In his latest commentary, Richard Corbett considers the rise, fall and rise again of the drinks can. The format is in the midst of a renaissance, and Corbett thinks the economic plight has played an unexpected role in the success story.

In my youth, it was necessary to handle the beverage can with care. It was often an unpredictable way to access your refreshment; there was often a chance that it could detonate on opening, sending a jet of sugary bubbles into the air. Concentration was also required to prevent the razor sharp ring pull delivering a nasty flesh wound.

Those days are very much behind us now and the Beverage Can Makers of Europe results suggest that, in Europe, consumers are buying more of their soft drinks in cans. Last year, can production for soft drinks in the continent increased by between 6% and 7%. 

The use of cans for soft drinks has come a long way since they first began to feature back in the mid-1950s. The breakthrough came when Coca-Cola opted to use cans, despite the misgivings of some. Business Week declared at the time: "You may be able to put Coke in a can, but what comes out isn’t Coca-Cola."

At this time, pockets of American serviceman dotted around the globe were missing the taste from home; the can offered a solution to storage and transportation, prompting Coca-Cola to put their concerns aside and send Coca-Cola in cans to US troops in the Pacific. The rest is history and, today, according to beverage research agency Canadean, one in every six litres of fizzy drinks in Europe is sold in can. 

The arrival of PET bottles in the late 70’s, however, undoubtedly diluted the opportunities for soft drinks cans. In the on-the-go, convenience and impulse channels, cans suffered as retailers and vending machine suppliers switched to the half-litre bottles. They liked them because they could encourage drinkers to upgrade to bigger unit sizes, and they could charge more for them.

Drinkers quite liked that they could re-seal their beverages and quench their thirsts in instalments: 33cl was believed to be the optimum quantity that a consumer can drink in a short time.

It was not just PET that was a threat to the drinks can in Europe: Legislation has also impacted. The Danes even banned the can for 21 years until September 2002. Meanwhile, in 2003, Germany imposed a mandatory EUR0.25 (US$0.33) deposit on non-refillable beverage containers below 150cl. This triggered a plunge in can use in the country of around 70% over the next two years. Carbonates and particularly energy drinks sales slumped, forcing the closure of factories and, according to estimates at the time, a cost to the German economy at EUR1.2m.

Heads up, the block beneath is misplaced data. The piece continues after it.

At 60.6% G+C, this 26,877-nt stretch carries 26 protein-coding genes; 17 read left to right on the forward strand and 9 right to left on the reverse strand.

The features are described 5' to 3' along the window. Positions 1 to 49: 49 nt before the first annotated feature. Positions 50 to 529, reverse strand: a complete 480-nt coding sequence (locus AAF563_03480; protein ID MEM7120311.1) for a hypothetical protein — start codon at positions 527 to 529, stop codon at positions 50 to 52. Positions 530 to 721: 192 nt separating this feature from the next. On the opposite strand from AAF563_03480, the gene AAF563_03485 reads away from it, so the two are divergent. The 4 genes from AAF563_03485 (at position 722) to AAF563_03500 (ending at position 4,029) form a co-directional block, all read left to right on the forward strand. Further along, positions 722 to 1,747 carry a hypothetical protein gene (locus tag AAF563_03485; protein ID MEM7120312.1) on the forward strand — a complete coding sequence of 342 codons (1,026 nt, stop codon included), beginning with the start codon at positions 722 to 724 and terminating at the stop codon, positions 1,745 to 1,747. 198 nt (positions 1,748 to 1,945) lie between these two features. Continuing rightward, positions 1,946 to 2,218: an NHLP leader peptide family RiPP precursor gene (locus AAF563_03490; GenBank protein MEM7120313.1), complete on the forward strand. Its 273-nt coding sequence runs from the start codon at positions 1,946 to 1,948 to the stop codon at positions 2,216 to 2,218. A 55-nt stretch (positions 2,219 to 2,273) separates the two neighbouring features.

Against this sombre backdrop, the beverage can has had to reinvent itself as a single serve refreshment. This has been achieved through the introduction of the multipack and a focus on fridge-friendly pack designs. The popularity of the can multipack has highlighted how much consumers like the single-serve format at home. They don’t always want to keep putting the bottle back in the fridge and, one could argue, with a PET bottle the quality of the product deteriorates every time you open it.

In Europe, then, the results would suggest that the strategy seems to be yielding dividends, despite the gloomy economic climate.

Indeed, the economic climate may even be helping. The uncertainty of the Euro Zone is continuing to encourage Europeans to shun the region’s restaurants and bars. The off-premise bias of cans is helping them steal share from the glass bottles and postmix which pre-dominate in the on-trade. Increasing can consumption may well be a good gauge of how depressed the on-premise has become during these dark days of austerity.

The healthy surge in soft drink can production in Europe can also be traced to another very influential factor; the flourishing energy drink category. Cans are now established as the standard packaging format for a category that seems to be immune to the insecurities of the downturn.

The canmakers of Europe are right to be smiling. The energy drink category looks like it has long legs and in the supermarkets the can multi-pack has won over many consumers. What will be particularly encouraging for the industry is that, as a rule, can multipacks are more expensive per litre than plastic bottles. This has obviously not been a deterrent and consumers have demonstrated that they are prepared to pay more to drink out of a can at home.